For example, a recent New York Times poll
asked people the following question: "Thinking about the role of money in American political campaigns today, do you think money has too much influence, too little influence or is it about right?" 80% of Republicans (and 84% of all respondents) said "Too much." These kinds of results are consistent across most polls.
What if somebody gave voice to those complaints? As Lessig himself said in his Tuesday news conference, "Ideally, there should be a referendum candidate on the Republican side."
Earlier in the Republican presidential primary, a few candidates started to make
some noises about the campaign finance issue. Back in April, for example, Lindsey Graham said,
"You're going to have money dumped in this election cycle that's going to turn off the American people. There's going to be a need and a movement to try to control the money in politics." But now that they've all taken to begging billionaires for bucks, those noises have grown quiet.
Sure, Lessig has mostly been hanging out with Democrats of late. But he clerked for conservative stalwarts Justice Antonin Scalia and Judge Richard Posner. In his book, "Republic, Lost: How Money Corrupts Congress -- and a Plan to Stop It," he reveals that he was also once the Pennsylvania state chairman of the Teen Age Republicans. Donald Trump apparently used to hang around with Democrats
, too, and that hasn't hurt him.
By associating himself so strongly with a set of issues, Lessig runs the risk of marginalizing those issues if he does poorly. If he polls at, say, 4% as a Democrat, it will be a sign that Clinton doesn't need to take him or his issues seriously.
By contrast, if he polls like that as a Republican, he's in the Top 10. He's on the debate stage, where he gets a few minutes to raise issues of money in politics, and maybe push some Republicans into addressing fundamental issues of campaign finance and participation. After all, remember that Teddy Roosevelt, a Republican, was a leading crusader against excessive money in politics. In 1907, he got a law passed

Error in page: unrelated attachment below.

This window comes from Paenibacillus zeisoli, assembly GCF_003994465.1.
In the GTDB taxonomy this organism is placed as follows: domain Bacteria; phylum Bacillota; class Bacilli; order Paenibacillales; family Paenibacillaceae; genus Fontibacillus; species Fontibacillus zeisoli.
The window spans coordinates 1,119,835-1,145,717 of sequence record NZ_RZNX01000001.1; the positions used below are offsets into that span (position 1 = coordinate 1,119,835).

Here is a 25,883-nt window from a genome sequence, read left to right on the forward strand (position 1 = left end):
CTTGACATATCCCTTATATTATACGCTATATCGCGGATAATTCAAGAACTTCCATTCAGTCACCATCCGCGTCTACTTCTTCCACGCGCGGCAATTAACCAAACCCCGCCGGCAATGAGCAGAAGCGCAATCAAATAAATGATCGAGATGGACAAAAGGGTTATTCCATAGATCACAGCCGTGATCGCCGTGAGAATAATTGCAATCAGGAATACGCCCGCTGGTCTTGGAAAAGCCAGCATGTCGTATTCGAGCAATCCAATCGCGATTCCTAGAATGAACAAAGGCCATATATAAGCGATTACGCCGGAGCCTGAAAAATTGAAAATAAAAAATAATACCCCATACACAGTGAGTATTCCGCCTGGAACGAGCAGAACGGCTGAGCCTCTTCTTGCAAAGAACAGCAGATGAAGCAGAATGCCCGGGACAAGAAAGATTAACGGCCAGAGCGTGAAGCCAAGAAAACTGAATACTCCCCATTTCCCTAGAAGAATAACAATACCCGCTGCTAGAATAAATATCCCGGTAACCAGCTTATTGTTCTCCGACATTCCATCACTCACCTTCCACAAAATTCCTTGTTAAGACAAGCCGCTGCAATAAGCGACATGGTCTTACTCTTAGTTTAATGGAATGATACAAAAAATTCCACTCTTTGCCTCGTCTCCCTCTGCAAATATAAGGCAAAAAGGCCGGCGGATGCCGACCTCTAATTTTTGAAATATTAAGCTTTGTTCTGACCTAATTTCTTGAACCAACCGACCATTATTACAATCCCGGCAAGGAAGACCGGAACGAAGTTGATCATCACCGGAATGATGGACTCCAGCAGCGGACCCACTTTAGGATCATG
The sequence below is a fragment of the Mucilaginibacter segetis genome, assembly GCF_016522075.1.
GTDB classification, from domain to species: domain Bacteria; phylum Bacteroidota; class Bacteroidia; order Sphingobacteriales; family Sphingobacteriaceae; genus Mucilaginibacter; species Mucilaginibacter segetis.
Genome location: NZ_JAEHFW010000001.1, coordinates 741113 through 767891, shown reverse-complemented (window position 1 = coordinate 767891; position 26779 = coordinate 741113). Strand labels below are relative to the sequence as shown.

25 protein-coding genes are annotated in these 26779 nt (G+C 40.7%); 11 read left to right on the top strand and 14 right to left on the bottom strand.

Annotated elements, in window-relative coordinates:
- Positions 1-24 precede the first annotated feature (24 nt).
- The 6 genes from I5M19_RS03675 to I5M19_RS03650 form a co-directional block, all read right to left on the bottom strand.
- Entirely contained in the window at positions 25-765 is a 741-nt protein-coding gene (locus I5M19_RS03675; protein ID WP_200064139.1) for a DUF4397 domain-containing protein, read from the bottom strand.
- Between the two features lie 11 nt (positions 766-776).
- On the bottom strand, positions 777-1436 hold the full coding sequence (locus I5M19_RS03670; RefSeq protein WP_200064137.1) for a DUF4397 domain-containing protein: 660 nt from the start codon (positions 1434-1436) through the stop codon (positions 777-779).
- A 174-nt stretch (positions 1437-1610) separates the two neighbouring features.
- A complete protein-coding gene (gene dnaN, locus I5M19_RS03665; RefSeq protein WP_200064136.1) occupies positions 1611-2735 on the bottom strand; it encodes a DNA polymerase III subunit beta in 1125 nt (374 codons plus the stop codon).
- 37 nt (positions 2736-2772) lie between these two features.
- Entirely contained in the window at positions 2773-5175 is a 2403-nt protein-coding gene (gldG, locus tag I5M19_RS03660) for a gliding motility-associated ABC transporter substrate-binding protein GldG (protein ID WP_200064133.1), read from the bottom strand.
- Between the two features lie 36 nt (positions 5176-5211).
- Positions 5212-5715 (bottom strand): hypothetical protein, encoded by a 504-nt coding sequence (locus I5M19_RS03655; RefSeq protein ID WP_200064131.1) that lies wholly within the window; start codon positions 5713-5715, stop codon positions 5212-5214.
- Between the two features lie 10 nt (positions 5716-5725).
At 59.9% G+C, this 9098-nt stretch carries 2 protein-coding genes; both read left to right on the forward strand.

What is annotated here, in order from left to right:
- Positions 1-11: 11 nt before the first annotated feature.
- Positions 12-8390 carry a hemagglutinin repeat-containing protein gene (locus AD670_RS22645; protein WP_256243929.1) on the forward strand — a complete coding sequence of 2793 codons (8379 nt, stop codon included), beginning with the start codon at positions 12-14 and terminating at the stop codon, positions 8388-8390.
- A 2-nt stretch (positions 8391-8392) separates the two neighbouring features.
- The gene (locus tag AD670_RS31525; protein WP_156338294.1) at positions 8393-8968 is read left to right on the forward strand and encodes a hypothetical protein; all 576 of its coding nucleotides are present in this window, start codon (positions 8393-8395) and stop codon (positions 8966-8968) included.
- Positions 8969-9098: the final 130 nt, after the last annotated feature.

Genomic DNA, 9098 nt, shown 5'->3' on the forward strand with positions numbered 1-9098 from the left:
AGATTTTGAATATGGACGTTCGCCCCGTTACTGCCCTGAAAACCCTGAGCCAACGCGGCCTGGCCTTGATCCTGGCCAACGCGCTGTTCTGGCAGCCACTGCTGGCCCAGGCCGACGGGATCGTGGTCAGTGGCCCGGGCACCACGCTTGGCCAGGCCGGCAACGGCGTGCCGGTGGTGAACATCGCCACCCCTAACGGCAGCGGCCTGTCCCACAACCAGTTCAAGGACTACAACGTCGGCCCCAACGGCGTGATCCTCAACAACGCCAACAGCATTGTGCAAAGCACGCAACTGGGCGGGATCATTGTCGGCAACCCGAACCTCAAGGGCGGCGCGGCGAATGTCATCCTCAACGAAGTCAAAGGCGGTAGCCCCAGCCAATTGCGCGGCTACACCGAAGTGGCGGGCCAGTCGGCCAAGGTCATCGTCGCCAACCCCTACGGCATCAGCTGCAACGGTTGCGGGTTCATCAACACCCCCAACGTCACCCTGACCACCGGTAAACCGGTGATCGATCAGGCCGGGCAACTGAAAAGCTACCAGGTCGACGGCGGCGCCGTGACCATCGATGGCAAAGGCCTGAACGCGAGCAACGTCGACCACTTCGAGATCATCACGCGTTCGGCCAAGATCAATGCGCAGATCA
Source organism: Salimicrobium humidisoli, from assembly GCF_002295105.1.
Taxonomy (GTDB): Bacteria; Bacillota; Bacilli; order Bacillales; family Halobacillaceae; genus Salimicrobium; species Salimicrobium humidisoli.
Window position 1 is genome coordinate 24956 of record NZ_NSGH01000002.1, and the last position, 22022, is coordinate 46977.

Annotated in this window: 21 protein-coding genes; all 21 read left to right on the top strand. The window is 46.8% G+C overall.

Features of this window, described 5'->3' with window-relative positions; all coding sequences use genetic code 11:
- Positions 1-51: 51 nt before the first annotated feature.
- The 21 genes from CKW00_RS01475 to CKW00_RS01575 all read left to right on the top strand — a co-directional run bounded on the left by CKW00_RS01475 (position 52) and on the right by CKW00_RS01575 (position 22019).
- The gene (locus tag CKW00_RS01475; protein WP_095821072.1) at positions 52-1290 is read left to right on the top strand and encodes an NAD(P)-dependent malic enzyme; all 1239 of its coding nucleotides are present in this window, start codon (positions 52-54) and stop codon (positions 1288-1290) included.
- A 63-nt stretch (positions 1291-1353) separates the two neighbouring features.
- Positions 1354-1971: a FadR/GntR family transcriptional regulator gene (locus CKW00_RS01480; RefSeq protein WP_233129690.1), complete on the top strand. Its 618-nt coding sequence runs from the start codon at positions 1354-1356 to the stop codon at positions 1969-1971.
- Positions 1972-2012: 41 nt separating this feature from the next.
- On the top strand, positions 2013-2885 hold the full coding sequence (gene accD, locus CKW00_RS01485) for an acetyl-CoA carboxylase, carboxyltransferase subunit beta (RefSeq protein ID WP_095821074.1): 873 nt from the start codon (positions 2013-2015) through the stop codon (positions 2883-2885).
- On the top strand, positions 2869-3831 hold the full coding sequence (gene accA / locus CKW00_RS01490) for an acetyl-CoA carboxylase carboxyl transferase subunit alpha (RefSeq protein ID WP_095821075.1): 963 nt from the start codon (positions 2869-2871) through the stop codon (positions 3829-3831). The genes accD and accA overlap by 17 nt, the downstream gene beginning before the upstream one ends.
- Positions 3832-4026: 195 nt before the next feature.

that bans corporations from giving directly to candidates, a ban that is still in effect today.
I agree with Lessig that our political process is flawed, that it gives disproportionate influence to a small slice of very wealthy people, and that we ought to do something about this (though I'd put more emphasis on the way in which the tremendous imbalance in lobbying resources changes how the legislative process works, even absent campaign finance pressures). I hope Lessig's jump into the 2016 election amplifies these concerns.
But the deeper problem is that campaign finance reform has become a partisan issue in Washington. If Lessig really wants to make a difference, he should be putting the pressure on Republicans, not Democrats. It's the Republicans who have made progress impossible.